Posted by Shivali Anand
September 24, 2021 | 3-minute read (565 words)
Operating a purpose-driven firm has several advantages, ranging from increased sales to happier workers. Read what some of today’s most recognized CEOs have said about the importance of leading their companies with purpose.
Corey Barry, CEO of Best Buy
Best Buy’s commitment to diversity and inclusion has helped guide the company on the right path, Barry says. By 2025, she said the company intends to fill 1 in every 3 new corporate salaried positions with racially diverse hires, and another 1 in 3 new salaried field roles will be filled by a woman.
“It is an imperative that we reflect our communities. It’s been proven time and again that diverse teams produce better outcomes,“ she said in her keynote CES 2021 speech.
Marc Benioff, CEO of Salesforce
Benioff emphasizes the importance of CEOs in using their companies to accomplish greater good in the world. "I try to model for other CEOs how to actually use their business as a platform for change, how to improve the state of the world with their companies,” Benioff told Yahoo Finance.
Benioff urges leaders to keep evaluating questions like “What's the most important thing to you, do you know as a CEO? Is it trust? Is it equality? Is it sustainability?"
Lynn Good, CEO of Duke Energy
Good says that leaders need to go beyond simply stating a purpose. They need to routinely demonstrate that purpose in their actions or they will lose credibility.
“When I say employee safety is important, I need to demonstrate it with unequivocal safety protocols. When I say climate is important, I back up my climate plan with investments to show we are making progress,” Good told Fortune and McKinsey.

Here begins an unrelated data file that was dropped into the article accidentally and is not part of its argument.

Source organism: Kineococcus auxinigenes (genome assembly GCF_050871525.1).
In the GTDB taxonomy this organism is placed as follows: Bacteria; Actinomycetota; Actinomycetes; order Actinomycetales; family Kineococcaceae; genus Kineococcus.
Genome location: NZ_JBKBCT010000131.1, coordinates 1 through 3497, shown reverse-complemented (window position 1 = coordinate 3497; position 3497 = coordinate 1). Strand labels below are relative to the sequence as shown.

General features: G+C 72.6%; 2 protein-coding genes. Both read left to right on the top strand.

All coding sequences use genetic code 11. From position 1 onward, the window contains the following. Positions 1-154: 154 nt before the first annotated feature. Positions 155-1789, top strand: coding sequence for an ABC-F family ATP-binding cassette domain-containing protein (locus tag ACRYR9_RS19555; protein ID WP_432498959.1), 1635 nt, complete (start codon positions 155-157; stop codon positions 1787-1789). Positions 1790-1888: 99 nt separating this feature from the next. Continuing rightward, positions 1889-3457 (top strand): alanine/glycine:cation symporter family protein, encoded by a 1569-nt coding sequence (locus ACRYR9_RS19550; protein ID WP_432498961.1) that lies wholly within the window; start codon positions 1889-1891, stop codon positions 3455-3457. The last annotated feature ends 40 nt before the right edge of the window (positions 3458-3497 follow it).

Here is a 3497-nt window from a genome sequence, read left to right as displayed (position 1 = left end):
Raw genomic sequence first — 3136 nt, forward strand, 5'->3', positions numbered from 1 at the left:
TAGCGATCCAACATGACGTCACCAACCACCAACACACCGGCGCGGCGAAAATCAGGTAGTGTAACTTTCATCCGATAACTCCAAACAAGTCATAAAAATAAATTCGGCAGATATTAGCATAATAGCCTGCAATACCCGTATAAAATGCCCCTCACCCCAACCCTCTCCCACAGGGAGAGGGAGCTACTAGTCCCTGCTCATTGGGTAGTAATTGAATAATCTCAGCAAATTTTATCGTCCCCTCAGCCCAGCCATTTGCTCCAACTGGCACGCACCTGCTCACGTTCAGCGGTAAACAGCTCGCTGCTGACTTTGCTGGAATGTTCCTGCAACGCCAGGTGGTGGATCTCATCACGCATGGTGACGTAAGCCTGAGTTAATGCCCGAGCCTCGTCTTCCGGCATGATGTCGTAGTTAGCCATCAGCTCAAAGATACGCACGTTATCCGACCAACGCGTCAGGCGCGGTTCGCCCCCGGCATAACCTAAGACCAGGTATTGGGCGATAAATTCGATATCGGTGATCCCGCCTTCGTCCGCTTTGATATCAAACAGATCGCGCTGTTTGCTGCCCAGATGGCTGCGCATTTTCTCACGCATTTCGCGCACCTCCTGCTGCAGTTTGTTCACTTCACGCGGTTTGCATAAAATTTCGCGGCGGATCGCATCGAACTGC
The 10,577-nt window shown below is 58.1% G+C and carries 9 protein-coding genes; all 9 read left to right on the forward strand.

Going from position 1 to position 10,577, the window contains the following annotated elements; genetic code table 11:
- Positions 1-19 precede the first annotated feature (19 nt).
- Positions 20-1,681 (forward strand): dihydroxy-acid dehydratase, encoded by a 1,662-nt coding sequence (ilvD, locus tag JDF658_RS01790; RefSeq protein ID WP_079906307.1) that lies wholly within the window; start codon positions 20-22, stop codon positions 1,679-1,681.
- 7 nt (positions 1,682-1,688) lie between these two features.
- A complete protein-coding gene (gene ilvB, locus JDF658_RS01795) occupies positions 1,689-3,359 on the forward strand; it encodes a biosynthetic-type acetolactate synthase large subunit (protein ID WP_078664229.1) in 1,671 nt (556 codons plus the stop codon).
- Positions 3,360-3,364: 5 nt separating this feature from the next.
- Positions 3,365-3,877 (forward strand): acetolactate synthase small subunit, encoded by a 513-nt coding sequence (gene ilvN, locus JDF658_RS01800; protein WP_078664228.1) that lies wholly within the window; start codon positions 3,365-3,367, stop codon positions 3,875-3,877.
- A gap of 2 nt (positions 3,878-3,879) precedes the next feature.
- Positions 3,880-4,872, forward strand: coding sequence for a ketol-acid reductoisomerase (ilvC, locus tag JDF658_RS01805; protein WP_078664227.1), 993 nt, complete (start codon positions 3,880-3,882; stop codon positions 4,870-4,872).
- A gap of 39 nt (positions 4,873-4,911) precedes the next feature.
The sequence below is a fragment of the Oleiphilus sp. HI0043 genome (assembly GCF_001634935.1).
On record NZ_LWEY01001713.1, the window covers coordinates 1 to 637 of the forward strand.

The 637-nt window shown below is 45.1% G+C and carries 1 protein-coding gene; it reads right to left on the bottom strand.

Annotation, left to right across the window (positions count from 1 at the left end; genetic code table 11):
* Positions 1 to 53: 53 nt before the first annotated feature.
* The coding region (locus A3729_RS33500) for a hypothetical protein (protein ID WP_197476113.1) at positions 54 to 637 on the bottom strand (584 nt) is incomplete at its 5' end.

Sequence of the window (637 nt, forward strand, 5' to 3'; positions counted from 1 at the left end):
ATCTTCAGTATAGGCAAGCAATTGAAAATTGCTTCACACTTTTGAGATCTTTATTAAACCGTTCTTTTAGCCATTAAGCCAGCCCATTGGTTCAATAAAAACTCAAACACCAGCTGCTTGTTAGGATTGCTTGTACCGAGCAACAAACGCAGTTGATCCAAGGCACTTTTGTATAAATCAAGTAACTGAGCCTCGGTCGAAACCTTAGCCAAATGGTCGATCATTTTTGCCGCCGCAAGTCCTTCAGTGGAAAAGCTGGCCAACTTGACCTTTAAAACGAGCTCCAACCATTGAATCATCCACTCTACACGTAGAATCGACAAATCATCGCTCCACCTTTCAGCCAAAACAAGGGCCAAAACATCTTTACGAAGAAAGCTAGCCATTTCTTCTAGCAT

Kenneth Frazier, former CEO of Merck
Frazier points out that the pharmaceutical company is dedicated to improving society. He said to the Harvard Business Review: "While a fundamental responsibility of business leaders is to create value for shareholders, I think businesses also exist to deliver value to society."
Frazier, who stepped down as CEO in July 2021 and is now executive chairman of Merck's board of directors, elaborated that the company has been around for over 125 years and its purpose throughout “has been to deliver medically important vaccines and medicines that make a huge difference for humanity. The revenue and shareholder value we create are an imperfect proxy for the value we create for patients and society."
Alan Jope, CEO of Unilever
Jope observes that 28 of Unilever's brands have adopted a purpose-led mission, and now those brands were expanding more rapidly than the rest of its portfolio, implying that they are beneficial for the company and the world.
"Business can be a force for good in the world,” Jope told Bloomberg, adding that Unilever may eventually sell companies it deems to have a negative social impact.
Larry Fink, CEO of BlackRock
Fink once wrote a letter to fellow CEOs highlighting the necessity of setting community-oriented goals as leaders. "A company cannot achieve long-term profits without embracing purpose and considering the needs of a broad range of stakeholders,” the letter stated.
Fink also cautioned other company executives that neglecting purpose will cost them money in the long run. "Over time, companies and countries that do not respond to stakeholders and address sustainability risks will encounter growing skepticism from the markets, and in turn, a higher cost of capital," Fink said.